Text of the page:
I have been drafting a plan for Viola in my head which involves putting together the chronology of her life and creating garments from these patterns. I can't wait to share my findings.
A very special thank you goes out to Kristy for this little adventure.
Make Your Own Dress Form.
No, My Double and I are still not speaking. While I cannot in good conscience lay complete blame on her for the imperfections of the March Dress, she isn’t completely innocent either. I am thinking of loaning her to a friend for a night or two just on principle. And if that doesn’t work, it might just teach M.D. a lesson to dangle a replacement in front of her non-existent nose.
Coincidentally a homemade dress form is a project I have been wanting to try for quite some time and according to Sew with Distinction creating a clone is pretty easy, if a little creepy. A taped up version of my own headless body is not something I really want to see lounging in my workspace. Still, the benefits when it comes time for fittings or draping might be nice.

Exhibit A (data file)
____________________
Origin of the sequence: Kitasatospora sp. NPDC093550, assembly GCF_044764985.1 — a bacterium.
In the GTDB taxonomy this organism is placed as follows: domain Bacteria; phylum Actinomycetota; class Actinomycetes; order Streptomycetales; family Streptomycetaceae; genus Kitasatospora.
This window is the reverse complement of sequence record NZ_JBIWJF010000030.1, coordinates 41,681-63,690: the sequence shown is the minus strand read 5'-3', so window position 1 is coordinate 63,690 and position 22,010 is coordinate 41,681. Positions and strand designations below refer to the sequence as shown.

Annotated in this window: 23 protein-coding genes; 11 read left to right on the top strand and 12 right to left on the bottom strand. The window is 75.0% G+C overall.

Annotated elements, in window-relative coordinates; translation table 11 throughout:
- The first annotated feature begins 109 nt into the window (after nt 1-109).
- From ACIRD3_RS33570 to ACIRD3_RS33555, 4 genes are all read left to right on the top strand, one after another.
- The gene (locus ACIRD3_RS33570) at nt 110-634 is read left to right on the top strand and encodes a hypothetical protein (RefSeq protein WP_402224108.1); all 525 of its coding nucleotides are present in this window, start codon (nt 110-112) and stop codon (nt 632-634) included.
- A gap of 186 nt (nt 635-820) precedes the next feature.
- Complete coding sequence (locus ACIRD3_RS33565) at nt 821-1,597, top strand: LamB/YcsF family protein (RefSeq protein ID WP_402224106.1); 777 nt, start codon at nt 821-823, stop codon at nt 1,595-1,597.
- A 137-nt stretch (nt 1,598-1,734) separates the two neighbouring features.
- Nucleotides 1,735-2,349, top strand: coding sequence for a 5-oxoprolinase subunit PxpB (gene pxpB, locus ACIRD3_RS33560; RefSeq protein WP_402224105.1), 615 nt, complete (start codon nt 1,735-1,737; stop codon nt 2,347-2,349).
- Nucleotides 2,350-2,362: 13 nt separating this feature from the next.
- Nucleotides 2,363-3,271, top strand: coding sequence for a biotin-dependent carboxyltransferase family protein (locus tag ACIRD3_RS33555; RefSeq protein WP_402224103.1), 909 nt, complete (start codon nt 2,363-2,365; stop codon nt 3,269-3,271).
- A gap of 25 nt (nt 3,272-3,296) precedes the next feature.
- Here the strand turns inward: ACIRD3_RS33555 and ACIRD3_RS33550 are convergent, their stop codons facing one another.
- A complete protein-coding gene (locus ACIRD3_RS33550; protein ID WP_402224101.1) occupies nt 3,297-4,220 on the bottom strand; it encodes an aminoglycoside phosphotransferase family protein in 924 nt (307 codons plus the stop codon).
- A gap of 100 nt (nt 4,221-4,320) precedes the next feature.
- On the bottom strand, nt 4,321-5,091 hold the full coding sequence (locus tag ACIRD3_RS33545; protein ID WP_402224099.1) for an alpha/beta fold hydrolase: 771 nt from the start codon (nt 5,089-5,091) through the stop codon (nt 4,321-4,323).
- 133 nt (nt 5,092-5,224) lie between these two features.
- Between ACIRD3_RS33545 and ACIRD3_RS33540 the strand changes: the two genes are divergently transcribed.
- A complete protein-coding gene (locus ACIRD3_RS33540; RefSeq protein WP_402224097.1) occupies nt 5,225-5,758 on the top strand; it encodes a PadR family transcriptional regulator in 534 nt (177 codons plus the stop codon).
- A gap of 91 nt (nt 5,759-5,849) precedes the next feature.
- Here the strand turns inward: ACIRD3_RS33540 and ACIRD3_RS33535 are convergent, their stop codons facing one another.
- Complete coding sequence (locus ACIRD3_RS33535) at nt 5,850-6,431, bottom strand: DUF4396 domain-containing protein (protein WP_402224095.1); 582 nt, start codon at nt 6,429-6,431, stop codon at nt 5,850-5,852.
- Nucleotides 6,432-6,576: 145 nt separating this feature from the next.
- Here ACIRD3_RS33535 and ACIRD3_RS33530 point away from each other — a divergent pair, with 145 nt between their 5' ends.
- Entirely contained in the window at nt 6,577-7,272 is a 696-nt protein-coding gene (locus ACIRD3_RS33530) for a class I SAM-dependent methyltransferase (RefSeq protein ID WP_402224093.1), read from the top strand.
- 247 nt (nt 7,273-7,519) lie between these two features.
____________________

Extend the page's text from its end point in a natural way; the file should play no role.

It seems all one needs are:
1) 1” wide tape
2) Long men’s undershirt
4) Garter belt and stockings
5) A friend
I might just have to make time for this experiment in cloning at some point. What a wild afternoon that would be. Torso party, anyone?
Once, not too long ago, I ran away from home and for an all-too brief period of time I lived the lonely, unfashionable existence of a solo, single-bag traveler. The "alone part" of my trip began at Heathrow insufficiently armed with an incomplete map and rudimentary knowledge the Underground. I somehow managed to get to the general vicinity of the hotel and upon exiting my station stop could only guess as to whether to take a right or a left. I took a right and was, of course, wrong.
Day Dress by Horrockses Fashion
Exhausted from a whirlwind roadtrip across Ireland and inflicted with the requisite airplane-caught cold, I also found myself lost in London. If, judging from my rolled jeans and trainers, passers by had any questions as to what